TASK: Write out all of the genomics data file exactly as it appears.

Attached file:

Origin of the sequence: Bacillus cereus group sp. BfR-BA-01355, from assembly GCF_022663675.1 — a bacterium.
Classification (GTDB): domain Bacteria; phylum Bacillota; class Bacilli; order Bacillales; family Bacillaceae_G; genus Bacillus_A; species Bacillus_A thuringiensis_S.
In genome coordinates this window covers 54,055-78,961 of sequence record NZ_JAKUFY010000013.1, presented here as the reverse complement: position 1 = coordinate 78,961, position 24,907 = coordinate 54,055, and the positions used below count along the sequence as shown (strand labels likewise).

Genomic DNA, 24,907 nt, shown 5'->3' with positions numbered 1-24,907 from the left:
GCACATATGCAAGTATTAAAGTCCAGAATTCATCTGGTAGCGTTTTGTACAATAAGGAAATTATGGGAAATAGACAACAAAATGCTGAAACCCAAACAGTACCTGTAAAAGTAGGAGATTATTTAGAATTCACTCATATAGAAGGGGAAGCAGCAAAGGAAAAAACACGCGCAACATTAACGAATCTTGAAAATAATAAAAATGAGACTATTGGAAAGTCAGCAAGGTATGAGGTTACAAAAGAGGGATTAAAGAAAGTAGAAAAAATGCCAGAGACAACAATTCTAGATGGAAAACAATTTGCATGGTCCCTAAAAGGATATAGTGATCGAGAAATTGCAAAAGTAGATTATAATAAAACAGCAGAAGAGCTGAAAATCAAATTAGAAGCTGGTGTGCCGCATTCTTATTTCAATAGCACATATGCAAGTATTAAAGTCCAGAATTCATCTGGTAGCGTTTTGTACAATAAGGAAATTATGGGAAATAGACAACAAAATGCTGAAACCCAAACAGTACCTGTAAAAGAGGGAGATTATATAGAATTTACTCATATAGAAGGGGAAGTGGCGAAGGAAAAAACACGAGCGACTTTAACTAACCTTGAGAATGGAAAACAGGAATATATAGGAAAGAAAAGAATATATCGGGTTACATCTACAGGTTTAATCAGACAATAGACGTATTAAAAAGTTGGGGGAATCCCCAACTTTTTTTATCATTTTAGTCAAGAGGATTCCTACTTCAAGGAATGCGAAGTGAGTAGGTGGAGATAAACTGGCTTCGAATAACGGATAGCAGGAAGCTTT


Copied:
Origin of the sequence: Bacillus cereus group sp. BfR-BA-01355, from assembly GCF_022663675.1 — a bacterium.
Classification (GTDB): domain Bacteria; phylum Bacillota; class Bacilli; order Bacillales; family Bacillaceae_G; genus Bacillus_A; species Bacillus_A thuringiensis_S.
In genome coordinates this window covers 54,055-78,961 of sequence record NZ_JAKUFY010000013.1, presented here as the reverse complement: position 1 = coordinate 78,961, position 24,907 = coordinate 54,055, and the positions used below count along the sequence as shown (strand labels likewise).

Genomic DNA, 24,907 nt, shown 5'->3' with positions numbered 1-24,907 from the left:
GCACATATGCAAGTATTAAAGTCCAGAATTCATCTGGTAGCGTTTTGTACAATAAGGAAATTATGGGAAATAGACAACAAAATGCTGAAACCCAAACAGTACCTGTAAAAGTAGGAGATTATTTAGAATTCACTCATATAGAAGGGGAAGCAGCAAAGGAAAAAACACGCGCAACATTAACGAATCTTGAAAATAATAAAAATGAGACTATTGGAAAGTCAGCAAGGTATGAGGTTACAAAAGAGGGATTAAAGAAAGTAGAAAAAATGCCAGAGACAACAATTCTAGATGGAAAACAATTTGCATGGTCCCTAAAAGGATATAGTGATCGAGAAATTGCAAAAGTAGATTATAATAAAACAGCAGAAGAGCTGAAAATCAAATTAGAAGCTGGTGTGCCGCATTCTTATTTCAATAGCACATATGCAAGTATTAAAGTCCAGAATTCATCTGGTAGCGTTTTGTACAATAAGGAAATTATGGGAAATAGACAACAAAATGCTGAAACCCAAACAGTACCTGTAAAAGAGGGAGATTATATAGAATTTACTCATATAGAAGGGGAAGTGGCGAAGGAAAAAACACGAGCGACTTTAACTAACCTTGAGAATGGAAAACAGGAATATATAGGAAAGAAAAGAATATATCGGGTTACATCTACAGGTTTAATCAGACAATAGACGTATTAAAAAGTTGGGGGAATCCCCAACTTTTTTTATCATTTTAGTCAAGAGGATTCCTACTTCAAGGAATGCGAAGTGAGTAGGTGGAGATAAACTGGCTTCGAATAACGGATAGCAGGAAGCTTT